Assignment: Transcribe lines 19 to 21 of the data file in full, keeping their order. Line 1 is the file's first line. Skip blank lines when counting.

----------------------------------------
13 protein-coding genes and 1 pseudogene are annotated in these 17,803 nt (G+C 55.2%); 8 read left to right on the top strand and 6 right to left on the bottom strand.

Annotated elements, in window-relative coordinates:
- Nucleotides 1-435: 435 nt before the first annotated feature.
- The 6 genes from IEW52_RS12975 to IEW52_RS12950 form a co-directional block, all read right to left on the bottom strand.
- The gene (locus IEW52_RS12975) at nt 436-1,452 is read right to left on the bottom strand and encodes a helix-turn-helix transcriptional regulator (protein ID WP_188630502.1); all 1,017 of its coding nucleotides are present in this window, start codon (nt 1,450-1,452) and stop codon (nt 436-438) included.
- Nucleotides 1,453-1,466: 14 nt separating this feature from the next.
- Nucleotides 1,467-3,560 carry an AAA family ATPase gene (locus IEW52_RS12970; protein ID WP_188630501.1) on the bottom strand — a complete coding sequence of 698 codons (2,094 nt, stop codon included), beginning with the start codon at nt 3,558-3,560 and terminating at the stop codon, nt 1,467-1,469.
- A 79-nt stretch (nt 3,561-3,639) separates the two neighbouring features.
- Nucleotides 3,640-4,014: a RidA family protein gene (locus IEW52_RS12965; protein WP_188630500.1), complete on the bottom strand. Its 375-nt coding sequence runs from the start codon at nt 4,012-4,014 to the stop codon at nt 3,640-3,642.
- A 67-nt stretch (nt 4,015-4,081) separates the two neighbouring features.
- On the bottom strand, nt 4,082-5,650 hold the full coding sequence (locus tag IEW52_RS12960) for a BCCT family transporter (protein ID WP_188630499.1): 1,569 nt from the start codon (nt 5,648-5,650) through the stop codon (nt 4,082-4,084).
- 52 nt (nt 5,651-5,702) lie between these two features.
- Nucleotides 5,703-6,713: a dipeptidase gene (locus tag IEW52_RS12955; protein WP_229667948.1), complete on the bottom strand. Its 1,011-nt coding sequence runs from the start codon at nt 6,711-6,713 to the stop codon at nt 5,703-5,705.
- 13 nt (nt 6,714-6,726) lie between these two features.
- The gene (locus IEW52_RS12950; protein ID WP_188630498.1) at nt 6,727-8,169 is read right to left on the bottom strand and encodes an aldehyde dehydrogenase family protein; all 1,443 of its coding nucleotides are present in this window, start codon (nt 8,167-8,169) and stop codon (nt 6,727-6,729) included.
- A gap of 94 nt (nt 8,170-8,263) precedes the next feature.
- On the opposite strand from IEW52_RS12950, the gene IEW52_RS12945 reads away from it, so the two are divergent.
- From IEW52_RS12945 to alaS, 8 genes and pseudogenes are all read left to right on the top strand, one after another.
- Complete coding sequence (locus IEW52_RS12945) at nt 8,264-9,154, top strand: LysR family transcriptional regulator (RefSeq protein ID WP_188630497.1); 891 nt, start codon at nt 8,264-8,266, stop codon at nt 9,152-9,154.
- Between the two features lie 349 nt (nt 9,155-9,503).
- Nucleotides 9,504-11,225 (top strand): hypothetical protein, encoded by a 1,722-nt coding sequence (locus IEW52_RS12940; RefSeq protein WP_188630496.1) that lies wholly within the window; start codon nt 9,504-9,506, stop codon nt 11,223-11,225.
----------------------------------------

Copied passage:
- Complete coding sequence (locus IEW52_RS12945) at nt 8,264-9,154, top strand: LysR family transcriptional regulator (RefSeq protein ID WP_188630497.1); 891 nt, start codon at nt 8,264-8,266, stop codon at nt 9,152-9,154.
- Between the two features lie 349 nt (nt 9,155-9,503).
- Nucleotides 9,504-11,225 (top strand): hypothetical protein, encoded by a 1,722-nt coding sequence (locus IEW52_RS12940; RefSeq protein WP_188630496.1) that lies wholly within the window; start codon nt 9,504-9,506, stop codon nt 11,223-11,225.